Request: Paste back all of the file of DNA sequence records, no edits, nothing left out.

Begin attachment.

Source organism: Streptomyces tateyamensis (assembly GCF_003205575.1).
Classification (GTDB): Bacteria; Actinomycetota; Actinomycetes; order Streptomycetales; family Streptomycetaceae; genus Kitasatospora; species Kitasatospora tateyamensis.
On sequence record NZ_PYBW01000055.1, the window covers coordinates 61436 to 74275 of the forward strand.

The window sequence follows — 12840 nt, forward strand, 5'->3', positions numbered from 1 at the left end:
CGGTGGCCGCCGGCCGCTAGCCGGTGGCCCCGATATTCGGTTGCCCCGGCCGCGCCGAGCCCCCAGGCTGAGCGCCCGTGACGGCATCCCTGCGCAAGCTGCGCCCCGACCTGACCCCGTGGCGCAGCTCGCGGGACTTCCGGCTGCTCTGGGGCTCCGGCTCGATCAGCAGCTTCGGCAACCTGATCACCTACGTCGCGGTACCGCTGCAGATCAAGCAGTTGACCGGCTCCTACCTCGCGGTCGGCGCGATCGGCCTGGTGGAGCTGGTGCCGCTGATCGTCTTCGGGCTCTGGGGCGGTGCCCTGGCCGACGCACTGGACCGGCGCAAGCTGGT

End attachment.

Source organism: Streptomyces tateyamensis (assembly GCF_003205575.1).
Classification (GTDB): Bacteria; Actinomycetota; Actinomycetes; order Streptomycetales; family Streptomycetaceae; genus Kitasatospora; species Kitasatospora tateyamensis.
On sequence record NZ_PYBW01000055.1, the window covers coordinates 61436 to 74275 of the forward strand.

The window sequence follows — 12840 nt, forward strand, 5'->3', positions numbered from 1 at the left end:
CGGTGGCCGCCGGCCGCTAGCCGGTGGCCCCGATATTCGGTTGCCCCGGCCGCGCCGAGCCCCCAGGCTGAGCGCCCGTGACGGCATCCCTGCGCAAGCTGCGCCCCGACCTGACCCCGTGGCGCAGCTCGCGGGACTTCCGGCTGCTCTGGGGCTCCGGCTCGATCAGCAGCTTCGGCAACCTGATCACCTACGTCGCGGTACCGCTGCAGATCAAGCAGTTGACCGGCTCCTACCTCGCGGTCGGCGCGATCGGCCTGGTGGAGCTGGTGCCGCTGATCGTCTTCGGGCTCTGGGGCGGTGCCCTGGCCGACGCACTGGACCGGCGCAAGCTGGT